However, the role of KCa3.1 in PD has not yet been determined. We hypothesized that KCa3.1 involved in microgliosis-induced SNpc neuronal loss and demonstrated that both genetic deletion and pharmacological blockade of KCa3.1 reduced dopaminergic (DA) neuron loss and improved the locomotor ability via reducing microgliosis-mediated neuroinflammatory cytokine production in PD. We report for the first time to our knowledge that KCa3.1 involves in store-operated Ca2+ entry (SOCE)-induced Ca2+ overload and endoplasmic reticulum (ER) stress via the protein kinase B (AKT) signaling pathway during microglia activation. Gene deletion or blockade of KCa3.1 restored AKT/mammalian target of rapamycin (mTOR) signaling both in vivo and in vitro.
Material and methods
Compounds and formulations
Senicapoc (ICA-17043; Target Molecule Corp., Boston, MA, USA) was dissolved in dimethyl sulfoxide (DMSO, Sigma-Aldrich, St. Louis, MO, USA) to provide a 100-mM solution, which was diluted in medium for in vitro studies. For oral administration to C57BL/6 mice, senicapoc was dissolved in a 10:90 (v/v) mixture of macrogolglycerol ricinoleate (Calbiochem®; Merck, Darmstadt, Germany) and water to provide a dosing solution for administration at 100 mg/kg. 1-Methyl-4-phenylpyridinium (MPP+) and MPTP were obtained from Sigma-Aldrich. All drug solutions were prepared on the day of the experiments.
Animal experiments were conducted in accordance with NIH guidelines for the Care and Use of Laboratory Animals under a protocol that was approved by the Animal Experimentation Ethics Committee of Shanghai Jiao Tong University School of Medicine, Shanghai, China (ethics protocol number: A-2015-010). KCa3.1−/− mice (B6;129S1-Kcnn4tm1Jemn/J) were purchased from the Jackson Laboratory. These mice were bred to C57BL/6 J mice for at least 10 generations. Twelve-week-old male or female C57BL/6J mice (SLAC Laboratory, Shanghai, China, 25–30 g at the start of the treatment) were housed in a temperature-controlled environment and maintained on a 12-h light/dark cycle (lights on at 6:00 am).
MPTP mouse model
This mouse model for PD was induced by administration of MPTP (Sigma, St. Louis, MO) as described previously . Twelve-week-old male or female C57BL/6J mice and KCa3.1−/− mice were randomly divided into eight groups as described in Table 1.
After repeated intraperitoneal injection of MPTP with or without oral senicapoc for 5 days, performance in the rotarod and open field tests was then evaluated daily for 7 days. On day 13, mice were sacrificed, and brains harvested for immunohistochemistry or western blotting.
The rotarod test
The senicapoc treatment group
A modification of the procedure described by Rozas was employed using a rotarod apparatus (IITC Life Science, Woodland Hills, CA, USA) . In general, mice were tested on rotating rods at 8, 12, 16, 20, 24, 28 rpm once daily for 7 days. Duration of each speed does not exceed 150 s. The resting period was 5 min between each speed for alleviating the stress and fatigue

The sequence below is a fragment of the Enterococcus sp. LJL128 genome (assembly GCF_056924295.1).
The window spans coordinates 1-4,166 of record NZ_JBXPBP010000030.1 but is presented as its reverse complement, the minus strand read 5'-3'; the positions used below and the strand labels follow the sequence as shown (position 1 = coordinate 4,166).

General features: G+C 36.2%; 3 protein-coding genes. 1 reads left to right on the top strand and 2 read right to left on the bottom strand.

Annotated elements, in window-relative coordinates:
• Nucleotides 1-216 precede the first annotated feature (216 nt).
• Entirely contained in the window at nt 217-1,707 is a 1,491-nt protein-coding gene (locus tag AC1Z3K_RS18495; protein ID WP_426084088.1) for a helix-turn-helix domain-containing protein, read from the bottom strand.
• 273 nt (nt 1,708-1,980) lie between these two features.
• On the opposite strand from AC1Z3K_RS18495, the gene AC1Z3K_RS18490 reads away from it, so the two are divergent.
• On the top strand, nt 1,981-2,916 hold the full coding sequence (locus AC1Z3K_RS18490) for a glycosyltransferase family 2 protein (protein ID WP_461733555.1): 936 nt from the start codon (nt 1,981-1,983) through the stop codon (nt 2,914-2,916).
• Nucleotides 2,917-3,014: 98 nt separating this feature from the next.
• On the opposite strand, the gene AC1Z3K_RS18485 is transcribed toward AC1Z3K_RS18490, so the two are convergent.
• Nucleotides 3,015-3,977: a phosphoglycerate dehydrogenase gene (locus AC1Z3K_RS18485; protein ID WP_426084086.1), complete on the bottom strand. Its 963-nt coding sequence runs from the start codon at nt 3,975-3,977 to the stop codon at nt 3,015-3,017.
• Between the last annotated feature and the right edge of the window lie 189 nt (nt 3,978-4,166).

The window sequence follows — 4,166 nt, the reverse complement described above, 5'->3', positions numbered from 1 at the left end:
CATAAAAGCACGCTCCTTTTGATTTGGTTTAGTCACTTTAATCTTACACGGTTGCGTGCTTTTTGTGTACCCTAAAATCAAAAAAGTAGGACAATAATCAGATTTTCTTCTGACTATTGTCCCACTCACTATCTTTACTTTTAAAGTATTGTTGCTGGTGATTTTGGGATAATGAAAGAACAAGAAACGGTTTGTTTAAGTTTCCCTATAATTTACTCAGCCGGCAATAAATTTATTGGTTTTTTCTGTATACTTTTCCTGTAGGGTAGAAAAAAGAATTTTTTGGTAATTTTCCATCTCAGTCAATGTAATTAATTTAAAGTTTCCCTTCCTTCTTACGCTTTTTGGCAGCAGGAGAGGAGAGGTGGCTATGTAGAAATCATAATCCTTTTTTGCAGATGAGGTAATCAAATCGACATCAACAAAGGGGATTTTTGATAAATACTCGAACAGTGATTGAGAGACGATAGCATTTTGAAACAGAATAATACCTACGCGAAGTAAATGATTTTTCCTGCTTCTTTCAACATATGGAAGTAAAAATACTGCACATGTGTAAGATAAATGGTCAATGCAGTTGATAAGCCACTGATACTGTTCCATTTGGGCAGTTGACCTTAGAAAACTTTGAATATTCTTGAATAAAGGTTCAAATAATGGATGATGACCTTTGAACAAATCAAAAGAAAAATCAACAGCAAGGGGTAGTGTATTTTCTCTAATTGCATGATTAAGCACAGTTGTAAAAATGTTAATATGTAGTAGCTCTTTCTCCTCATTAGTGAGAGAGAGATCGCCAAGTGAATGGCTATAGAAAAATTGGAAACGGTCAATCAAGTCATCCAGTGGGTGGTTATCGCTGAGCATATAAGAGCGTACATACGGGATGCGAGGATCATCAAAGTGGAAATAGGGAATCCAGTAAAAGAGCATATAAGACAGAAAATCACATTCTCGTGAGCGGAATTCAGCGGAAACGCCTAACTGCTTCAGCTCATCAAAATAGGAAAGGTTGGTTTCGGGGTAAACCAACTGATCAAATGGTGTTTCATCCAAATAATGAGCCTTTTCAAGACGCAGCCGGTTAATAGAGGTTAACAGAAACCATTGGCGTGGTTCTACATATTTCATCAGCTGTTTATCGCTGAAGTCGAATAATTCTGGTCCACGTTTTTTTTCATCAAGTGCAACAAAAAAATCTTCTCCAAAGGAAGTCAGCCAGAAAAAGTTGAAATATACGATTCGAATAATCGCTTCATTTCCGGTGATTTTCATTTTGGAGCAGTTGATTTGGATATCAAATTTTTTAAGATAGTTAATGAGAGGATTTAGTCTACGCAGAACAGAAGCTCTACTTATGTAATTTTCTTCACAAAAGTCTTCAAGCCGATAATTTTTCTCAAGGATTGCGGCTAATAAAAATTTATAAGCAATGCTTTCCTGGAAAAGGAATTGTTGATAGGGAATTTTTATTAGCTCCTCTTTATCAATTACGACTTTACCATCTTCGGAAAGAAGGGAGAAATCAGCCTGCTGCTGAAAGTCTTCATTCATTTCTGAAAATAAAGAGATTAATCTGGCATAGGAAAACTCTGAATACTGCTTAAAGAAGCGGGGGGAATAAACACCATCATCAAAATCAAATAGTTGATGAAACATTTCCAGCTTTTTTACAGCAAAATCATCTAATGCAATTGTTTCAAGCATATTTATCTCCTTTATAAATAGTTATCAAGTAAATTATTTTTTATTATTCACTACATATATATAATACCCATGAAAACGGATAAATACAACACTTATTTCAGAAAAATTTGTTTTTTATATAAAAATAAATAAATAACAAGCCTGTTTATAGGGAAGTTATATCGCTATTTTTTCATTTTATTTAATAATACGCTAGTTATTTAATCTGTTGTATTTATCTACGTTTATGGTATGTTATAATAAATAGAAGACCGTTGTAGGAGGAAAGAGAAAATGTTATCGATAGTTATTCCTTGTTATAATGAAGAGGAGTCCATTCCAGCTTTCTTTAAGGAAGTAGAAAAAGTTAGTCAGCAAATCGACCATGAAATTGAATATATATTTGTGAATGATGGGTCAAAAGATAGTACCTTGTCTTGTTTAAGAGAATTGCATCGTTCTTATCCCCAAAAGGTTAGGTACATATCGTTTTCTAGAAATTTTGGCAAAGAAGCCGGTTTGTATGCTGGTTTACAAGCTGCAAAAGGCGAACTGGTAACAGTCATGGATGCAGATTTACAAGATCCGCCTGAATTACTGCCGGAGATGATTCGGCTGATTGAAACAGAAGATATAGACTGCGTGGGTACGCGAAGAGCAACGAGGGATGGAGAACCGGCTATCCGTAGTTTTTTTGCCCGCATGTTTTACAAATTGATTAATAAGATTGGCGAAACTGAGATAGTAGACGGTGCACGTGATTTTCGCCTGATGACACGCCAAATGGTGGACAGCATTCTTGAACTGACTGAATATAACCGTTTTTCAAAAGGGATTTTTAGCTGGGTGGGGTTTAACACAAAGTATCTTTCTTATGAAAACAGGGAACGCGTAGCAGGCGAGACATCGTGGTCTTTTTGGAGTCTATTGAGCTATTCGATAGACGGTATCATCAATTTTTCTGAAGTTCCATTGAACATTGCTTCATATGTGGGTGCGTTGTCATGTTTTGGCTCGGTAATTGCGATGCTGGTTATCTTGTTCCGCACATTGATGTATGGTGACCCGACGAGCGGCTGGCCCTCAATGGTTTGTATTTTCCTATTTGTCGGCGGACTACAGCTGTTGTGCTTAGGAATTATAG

The genetic KCa3.1 deletion treatment group
For the rotarod test, mice were trained before MPTP treatment at a speed of 20 rpm to obtain a stable baseline. Then, at a constant speed of 28 rpm, the time each mouse remained on the rod was recorded during a 5-min trial once daily for 7 days after completion of MPTP treatment. On each day, mean time on the rod over three individual trials was recorded, with mice allowed to recover in their home cages for at least 1 h before starting a new trial.
Open field test
The open field test was carried out as described previously . Briefly, the mouse was placed in the center of an open-field chamber (40 cm × 40 cm × 40 cm) and was allowed to move freely for 5 min. The movement parameters were monitored and analyzed via a video camera connected to a tracking system (Noldus Ethovision). The ratios of distance, duration, and velocity in the center were measured.
Total RNA was isolated and transcribed to cDNA using a RevertAid™ First-Strand cDNA Synthesis Kit (Fermentas, Glen Burnie, MD, USA), according to the manufacturer’s protocol. Quantitative real-time PCR (qPCR) was performed on an ABI 7500 sequence detector (Applied Biosystems) using SYBR Green I and gene-specific primers (Table 2). Analysis by qPCR included the following steps: a hold step at 50 °C for 2 min to activate uracil-DNA glycosylase with a second hold step at 95 °C for 10 min, followed by 40 cycles at 95 °C for 15 s followed by 60 °C for 1 min. Subsequently, melt analysis was performed by increasing the temperature from 65 to 95 °C. Target gene expression was normalized to GAPDH using the 2−∆∆CT method.